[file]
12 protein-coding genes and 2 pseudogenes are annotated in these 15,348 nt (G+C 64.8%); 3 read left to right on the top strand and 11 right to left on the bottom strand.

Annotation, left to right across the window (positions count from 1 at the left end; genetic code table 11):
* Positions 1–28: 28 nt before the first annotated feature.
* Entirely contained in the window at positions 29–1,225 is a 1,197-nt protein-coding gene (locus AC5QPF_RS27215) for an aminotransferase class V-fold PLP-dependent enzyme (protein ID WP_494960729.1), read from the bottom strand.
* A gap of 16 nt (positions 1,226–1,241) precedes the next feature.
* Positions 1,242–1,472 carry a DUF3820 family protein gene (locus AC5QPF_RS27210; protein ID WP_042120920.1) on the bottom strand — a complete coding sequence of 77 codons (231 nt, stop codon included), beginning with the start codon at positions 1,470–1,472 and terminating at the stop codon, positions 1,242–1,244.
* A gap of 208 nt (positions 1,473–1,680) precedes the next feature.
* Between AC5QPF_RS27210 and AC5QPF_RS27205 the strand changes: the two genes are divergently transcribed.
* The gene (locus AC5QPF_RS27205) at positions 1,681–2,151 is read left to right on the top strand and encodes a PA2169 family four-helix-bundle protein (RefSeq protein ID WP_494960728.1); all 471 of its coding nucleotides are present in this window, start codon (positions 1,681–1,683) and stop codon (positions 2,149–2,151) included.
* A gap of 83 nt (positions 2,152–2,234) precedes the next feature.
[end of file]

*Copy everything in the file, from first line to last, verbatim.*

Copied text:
12 protein-coding genes and 2 pseudogenes are annotated in these 15,348 nt (G+C 64.8%); 3 read left to right on the top strand and 11 right to left on the bottom strand.

Annotation, left to right across the window (positions count from 1 at the left end; genetic code table 11):
* Positions 1–28: 28 nt before the first annotated feature.
* Entirely contained in the window at positions 29–1,225 is a 1,197-nt protein-coding gene (locus AC5QPF_RS27215) for an aminotransferase class V-fold PLP-dependent enzyme (protein ID WP_494960729.1), read from the bottom strand.
* A gap of 16 nt (positions 1,226–1,241) precedes the next feature.
* Positions 1,242–1,472 carry a DUF3820 family protein gene (locus AC5QPF_RS27210; protein ID WP_042120920.1) on the bottom strand — a complete coding sequence of 77 codons (231 nt, stop codon included), beginning with the start codon at positions 1,470–1,472 and terminating at the stop codon, positions 1,242–1,244.
* A gap of 208 nt (positions 1,473–1,680) precedes the next feature.
* Between AC5QPF_RS27210 and AC5QPF_RS27205 the strand changes: the two genes are divergently transcribed.
* The gene (locus AC5QPF_RS27205) at positions 1,681–2,151 is read left to right on the top strand and encodes a PA2169 family four-helix-bundle protein (RefSeq protein ID WP_494960728.1); all 471 of its coding nucleotides are present in this window, start codon (positions 1,681–1,683) and stop codon (positions 2,149–2,151) included.
* A gap of 83 nt (positions 2,152–2,234) precedes the next feature.